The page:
It comes as supermarkets throw away millions of pounds in a digital gold rush after an internet grocery surge triggered by Covid.
Meanwhile, Dame Sharon White, boss of parent company John Lewis Partnership, is looking to make the company a digital champion with a series of sweeping reforms.
Amazon bought 16pc of Deliveroo earlier this year in a contentious deal that has been tightly controlled by competitive watchdogs.
The $ 1.7 trillion (£ 1.3 trillion) American titan is already fighting to expand its presence in British online food through its Fresh arm, which stocks Morrisons products.
Last month, it became the first player to offer free shipping to customers using the Amazon Prime subscription service in what was seen as a turning point for the industry, and it is believed to plan to roll out 30 of its “Go” stores without payment. Great Britain.
Amazon founder Jeff Bezos is rumored to have had talks to buy Waitrose in 2018, a claim vehemently rejected by John Lewis.
Richard Hyman, a retail analyst, said, “To learn from history, Amazon doesn’t do anything frivolously.
“Could I ever see Amazon and Waitrose go to bed?” Absolutely. ”
Dame Sharon took over John Lewis in February and vowed to turn around the ailing mutual, which was already struggling before Covid hit and was then hammered by the lockdown.
She has already closed eight department stores with 1,800 jobs at risk and describes a series of new measures to relaunch the brand, including transforming underused sites into social housing, opening garden centers and making it possible for customers to rent. furniture rather than buying it.
The Deliveroo deal will initially be offered in stores in Bracknell, Clifton, Surbiton, Cambridge and Notting Hill.
It comes a day before the end of a long-standing relationship between Waitrose and Ocado, which will begin stocking Marks & Spencer products from Tuesday. Waitrose continued to offer grocery delivery products directly through its own website.
Over 500 products will be available through Deliveroo, far less than the 4,000 sold through Ocado.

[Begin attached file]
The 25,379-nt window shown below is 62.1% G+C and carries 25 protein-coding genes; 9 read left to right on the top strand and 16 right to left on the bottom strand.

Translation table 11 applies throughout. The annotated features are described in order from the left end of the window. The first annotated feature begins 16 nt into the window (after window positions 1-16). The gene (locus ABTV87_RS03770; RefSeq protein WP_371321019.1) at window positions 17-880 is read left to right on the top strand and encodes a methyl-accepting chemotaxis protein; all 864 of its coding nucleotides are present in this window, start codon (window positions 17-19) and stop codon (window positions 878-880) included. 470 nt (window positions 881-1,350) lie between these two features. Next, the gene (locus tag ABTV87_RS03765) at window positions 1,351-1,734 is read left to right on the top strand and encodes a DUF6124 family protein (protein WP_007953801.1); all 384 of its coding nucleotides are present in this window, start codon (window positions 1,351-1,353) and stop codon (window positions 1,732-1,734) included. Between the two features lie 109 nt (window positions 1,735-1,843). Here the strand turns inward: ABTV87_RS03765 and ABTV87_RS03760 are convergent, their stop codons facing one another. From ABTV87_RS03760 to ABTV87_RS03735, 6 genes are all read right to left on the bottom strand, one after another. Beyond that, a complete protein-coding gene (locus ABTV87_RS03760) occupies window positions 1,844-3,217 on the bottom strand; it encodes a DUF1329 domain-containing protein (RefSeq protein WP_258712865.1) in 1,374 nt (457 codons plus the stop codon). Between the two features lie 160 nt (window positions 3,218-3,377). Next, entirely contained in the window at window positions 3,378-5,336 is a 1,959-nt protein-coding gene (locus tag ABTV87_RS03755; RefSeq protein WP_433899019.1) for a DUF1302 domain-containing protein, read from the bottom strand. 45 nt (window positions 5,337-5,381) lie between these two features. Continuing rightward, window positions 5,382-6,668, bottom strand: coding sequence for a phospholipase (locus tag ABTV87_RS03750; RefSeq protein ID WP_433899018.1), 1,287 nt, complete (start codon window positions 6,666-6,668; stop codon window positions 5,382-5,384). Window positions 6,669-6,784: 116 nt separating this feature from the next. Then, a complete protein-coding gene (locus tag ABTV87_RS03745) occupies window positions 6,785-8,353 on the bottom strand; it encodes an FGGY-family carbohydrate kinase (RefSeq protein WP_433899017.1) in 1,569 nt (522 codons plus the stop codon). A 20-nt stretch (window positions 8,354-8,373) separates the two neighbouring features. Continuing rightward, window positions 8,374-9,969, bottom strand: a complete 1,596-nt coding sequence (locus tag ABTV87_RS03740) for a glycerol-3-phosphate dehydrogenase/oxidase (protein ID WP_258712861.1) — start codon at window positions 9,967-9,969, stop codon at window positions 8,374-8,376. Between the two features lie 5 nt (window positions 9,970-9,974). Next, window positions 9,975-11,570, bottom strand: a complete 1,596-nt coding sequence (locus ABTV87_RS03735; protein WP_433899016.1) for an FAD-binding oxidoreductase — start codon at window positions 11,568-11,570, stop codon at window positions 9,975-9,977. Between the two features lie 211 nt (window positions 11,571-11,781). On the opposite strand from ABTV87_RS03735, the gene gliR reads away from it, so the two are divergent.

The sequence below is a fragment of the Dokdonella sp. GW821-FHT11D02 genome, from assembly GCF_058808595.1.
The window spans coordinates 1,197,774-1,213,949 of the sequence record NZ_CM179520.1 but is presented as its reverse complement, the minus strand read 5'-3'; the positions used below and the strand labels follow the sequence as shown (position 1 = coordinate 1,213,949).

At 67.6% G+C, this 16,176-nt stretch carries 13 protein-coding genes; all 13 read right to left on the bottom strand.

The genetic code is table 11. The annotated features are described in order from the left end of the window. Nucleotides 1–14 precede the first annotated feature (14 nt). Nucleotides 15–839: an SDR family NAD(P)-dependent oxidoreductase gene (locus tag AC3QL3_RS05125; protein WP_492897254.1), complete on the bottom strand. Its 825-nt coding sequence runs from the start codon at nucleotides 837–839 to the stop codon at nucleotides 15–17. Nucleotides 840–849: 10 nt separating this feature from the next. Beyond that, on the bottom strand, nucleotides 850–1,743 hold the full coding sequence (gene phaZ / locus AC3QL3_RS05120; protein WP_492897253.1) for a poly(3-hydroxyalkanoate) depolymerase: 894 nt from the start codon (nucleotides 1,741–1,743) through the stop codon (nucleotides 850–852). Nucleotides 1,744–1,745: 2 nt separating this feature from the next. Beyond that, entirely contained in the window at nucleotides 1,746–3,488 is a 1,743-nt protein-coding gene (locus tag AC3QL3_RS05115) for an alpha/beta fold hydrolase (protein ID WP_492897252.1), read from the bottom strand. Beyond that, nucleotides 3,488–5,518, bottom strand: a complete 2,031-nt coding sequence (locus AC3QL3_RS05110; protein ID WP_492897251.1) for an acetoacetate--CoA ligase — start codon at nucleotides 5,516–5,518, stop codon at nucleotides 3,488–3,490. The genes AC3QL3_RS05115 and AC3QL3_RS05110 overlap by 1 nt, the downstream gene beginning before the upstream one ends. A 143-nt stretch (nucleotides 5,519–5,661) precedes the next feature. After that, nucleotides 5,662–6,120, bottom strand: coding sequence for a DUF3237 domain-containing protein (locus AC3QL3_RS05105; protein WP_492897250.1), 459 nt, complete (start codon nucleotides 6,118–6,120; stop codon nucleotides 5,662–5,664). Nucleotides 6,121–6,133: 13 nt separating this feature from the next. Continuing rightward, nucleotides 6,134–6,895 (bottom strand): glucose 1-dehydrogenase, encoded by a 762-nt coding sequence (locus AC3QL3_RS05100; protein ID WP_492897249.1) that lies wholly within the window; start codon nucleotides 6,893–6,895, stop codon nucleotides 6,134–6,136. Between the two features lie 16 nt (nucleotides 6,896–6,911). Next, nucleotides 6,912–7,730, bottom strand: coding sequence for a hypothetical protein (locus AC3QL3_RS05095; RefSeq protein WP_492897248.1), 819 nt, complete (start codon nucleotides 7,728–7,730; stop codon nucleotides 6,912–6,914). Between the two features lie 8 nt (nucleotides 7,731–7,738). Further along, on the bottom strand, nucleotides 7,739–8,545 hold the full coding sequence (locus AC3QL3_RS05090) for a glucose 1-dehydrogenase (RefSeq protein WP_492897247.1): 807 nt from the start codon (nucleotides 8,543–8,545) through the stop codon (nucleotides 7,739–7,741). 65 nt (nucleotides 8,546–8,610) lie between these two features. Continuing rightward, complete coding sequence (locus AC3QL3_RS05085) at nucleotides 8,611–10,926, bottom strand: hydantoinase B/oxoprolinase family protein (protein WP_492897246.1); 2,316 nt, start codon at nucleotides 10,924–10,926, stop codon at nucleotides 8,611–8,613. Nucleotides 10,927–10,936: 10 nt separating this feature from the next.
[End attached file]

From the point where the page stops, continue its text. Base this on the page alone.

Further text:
The trial is designed to complement Waitrose’s “Rapid” service, which has approximately 23,000 customers following a triple peak during the pandemic and delivers in two hours or less.
Waitrose executive director James Bailey said the lawsuit had “enormous potential”.
He added: “We have set a milestone for our future strategy with the growth of Waitrose.com and Waitrose Rapid, and this gives us another opportunity to give our customers a taste of what the future might look like. of the convenience store for us.
The company said the trial “underscored its ambition” to use new partnerships to get goods to customers. If successful, Waitrose will expand to more places.
Ajay Lakhani, vice president of new businesses at Deliveroo, said: “Deliveroo’s on-demand grocery services have proven to be vital for many people during this difficult time, allowing families to quickly get the items they want. need and need without having to leave home.
Online grocery shopping has exploded during the lockdown and the market is expected to grow by more than a third to £ 16.8 billion this year, according to market research firm Mintel.
This profound change surprised food industry executives, many of whom believed consumer behavior would never change after years of sluggish digital growth.
This has sparked a race for market share, with Tesco announcing earlier this week plans to hire an additional 16,000 employees thanks to surging online sales.
Mr Hyman said, “The pandemic has changed everything dramatically and introduced many more people to online shopping,” he said.
“In a very short period of time, we have seen five years of development concentrated in a few weeks.”